"There is no greater danger in the world today than the prospect of the ayatollahs in Tehran possessing nuclear weapons capability. Yet for all the talks and conferences, all of the extensions and assurances, can anyone say we are farther from this danger now than four years ago?" Romney asked, though the sanctions cleared by the president at the end of March were intended to sharply reduce Iranian oil exports. The Obama campaign, in a tweet during Romney's speech, argued that the sanctions are "the toughest sanctions in Iran's history...and they're working."
Romney spent just a few minutes of his speech discussing his policy for ending the war in Afghanistan. He offered the same broad overview of how he would prosecute the remainder of the war - by listening to the advice from commanders on the ground. Even though he has criticized Mr. Obama's announcement that he would transfer security responsibilities to Afghan security forces by the end of 2014 and the decision to withdraw 30,000 surge troops by September, Romney reiterated in his speech that he plans to complete the same transition in that time frame.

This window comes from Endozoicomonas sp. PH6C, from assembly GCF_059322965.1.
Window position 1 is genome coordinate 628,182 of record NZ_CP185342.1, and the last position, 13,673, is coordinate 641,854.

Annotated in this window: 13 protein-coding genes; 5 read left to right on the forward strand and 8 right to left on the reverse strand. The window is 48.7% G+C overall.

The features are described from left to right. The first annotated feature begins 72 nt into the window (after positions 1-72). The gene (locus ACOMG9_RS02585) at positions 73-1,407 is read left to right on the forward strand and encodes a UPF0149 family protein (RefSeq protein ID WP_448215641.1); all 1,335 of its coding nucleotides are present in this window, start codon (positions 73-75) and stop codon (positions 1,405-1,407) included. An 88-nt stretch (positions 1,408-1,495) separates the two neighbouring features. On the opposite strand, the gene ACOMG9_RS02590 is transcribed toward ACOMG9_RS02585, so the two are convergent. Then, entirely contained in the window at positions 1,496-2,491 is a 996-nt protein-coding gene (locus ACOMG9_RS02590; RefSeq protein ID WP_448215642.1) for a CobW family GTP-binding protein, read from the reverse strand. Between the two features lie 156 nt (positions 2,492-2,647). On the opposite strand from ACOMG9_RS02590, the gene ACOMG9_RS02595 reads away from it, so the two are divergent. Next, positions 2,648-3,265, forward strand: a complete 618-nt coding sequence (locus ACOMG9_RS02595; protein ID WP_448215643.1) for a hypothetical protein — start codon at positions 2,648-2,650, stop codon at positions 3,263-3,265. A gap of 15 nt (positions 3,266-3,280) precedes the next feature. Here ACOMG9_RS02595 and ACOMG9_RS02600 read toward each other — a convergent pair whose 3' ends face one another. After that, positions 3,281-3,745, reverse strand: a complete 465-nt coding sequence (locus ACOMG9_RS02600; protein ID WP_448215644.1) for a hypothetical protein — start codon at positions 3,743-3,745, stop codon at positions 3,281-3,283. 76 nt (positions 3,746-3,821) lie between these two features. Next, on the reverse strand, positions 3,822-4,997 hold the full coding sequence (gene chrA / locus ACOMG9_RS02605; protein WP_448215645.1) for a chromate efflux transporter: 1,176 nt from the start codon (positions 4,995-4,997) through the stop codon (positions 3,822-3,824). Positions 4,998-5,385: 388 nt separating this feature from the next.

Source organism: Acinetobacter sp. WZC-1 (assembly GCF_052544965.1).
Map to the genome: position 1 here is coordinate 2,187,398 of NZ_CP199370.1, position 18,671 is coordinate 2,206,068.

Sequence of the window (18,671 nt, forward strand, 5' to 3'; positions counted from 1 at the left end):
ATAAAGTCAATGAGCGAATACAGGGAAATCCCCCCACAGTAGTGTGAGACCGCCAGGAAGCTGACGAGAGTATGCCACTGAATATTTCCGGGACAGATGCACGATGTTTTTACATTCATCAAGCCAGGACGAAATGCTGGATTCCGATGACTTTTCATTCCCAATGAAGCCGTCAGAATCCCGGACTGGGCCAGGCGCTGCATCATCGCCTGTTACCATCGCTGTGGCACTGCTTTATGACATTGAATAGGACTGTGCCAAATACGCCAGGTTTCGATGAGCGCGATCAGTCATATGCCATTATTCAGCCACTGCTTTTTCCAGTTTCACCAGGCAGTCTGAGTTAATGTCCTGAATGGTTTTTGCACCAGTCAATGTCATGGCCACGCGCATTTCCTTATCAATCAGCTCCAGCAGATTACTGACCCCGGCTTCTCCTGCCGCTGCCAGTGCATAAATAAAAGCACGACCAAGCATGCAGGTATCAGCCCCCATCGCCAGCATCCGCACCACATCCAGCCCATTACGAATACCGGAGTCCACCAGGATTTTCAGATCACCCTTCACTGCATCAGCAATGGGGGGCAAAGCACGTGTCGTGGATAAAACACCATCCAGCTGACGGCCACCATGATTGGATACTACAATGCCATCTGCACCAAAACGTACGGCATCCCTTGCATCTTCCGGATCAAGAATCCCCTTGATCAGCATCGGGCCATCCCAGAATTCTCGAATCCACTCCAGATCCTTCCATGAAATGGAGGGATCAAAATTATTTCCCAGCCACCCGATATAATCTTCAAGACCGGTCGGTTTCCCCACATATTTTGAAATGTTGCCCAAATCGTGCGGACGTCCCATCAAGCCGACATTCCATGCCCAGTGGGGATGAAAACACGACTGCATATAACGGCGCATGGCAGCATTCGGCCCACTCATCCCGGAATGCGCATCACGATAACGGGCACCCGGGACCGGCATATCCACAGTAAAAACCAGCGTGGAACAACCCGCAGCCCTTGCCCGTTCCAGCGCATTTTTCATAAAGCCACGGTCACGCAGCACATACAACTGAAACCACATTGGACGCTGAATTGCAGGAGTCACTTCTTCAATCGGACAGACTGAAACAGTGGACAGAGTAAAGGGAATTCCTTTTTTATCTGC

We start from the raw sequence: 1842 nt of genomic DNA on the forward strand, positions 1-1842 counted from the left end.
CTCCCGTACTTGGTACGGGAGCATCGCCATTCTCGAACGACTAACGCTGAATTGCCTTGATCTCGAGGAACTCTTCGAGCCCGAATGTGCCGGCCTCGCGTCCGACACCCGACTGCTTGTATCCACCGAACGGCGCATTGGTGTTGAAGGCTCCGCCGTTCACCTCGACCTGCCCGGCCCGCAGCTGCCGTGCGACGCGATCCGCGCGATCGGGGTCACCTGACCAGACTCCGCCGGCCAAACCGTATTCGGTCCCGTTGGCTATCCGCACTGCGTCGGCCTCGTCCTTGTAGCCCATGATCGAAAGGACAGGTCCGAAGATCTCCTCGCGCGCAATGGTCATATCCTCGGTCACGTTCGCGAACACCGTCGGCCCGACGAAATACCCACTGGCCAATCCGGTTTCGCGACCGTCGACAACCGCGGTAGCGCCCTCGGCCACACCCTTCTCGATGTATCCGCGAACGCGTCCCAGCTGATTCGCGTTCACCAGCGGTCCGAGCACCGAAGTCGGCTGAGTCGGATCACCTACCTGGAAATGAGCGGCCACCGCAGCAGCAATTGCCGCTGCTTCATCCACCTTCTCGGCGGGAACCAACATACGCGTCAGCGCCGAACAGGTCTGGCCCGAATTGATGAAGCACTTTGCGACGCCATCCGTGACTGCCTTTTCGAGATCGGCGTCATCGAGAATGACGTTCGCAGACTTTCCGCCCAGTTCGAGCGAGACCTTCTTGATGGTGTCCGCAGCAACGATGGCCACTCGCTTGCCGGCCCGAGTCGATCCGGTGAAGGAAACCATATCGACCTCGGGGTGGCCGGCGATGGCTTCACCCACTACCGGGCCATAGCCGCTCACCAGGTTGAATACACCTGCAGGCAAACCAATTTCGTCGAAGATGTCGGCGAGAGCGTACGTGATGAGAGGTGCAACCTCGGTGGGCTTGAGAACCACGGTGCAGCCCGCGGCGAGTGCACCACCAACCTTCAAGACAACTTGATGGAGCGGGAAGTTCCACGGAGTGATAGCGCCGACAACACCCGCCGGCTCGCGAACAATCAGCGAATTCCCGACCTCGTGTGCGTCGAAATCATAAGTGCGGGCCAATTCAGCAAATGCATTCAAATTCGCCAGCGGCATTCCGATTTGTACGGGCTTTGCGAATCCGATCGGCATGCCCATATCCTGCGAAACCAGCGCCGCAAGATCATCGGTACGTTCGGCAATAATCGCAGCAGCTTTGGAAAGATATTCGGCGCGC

His lack of specificity was a source of attack for Mr. Obama in his speech, when he told the audience, "When you're commander in chief, you owe the troops a plan. You owe the country a plan."
Vice President Joe Biden pursued that same line of attack in a statement issued following Romney's speech. "Today, Governor Romney had an opportunity to fulfill a long-standing promise by laying out his foreign policy vision and agenda. He had a chance to say how he would lead as commander-in-chief. Instead, all we heard from Governor Romney was empty rhetoric and bluster. He reflexively criticizes the President's policies without offering any alternatives."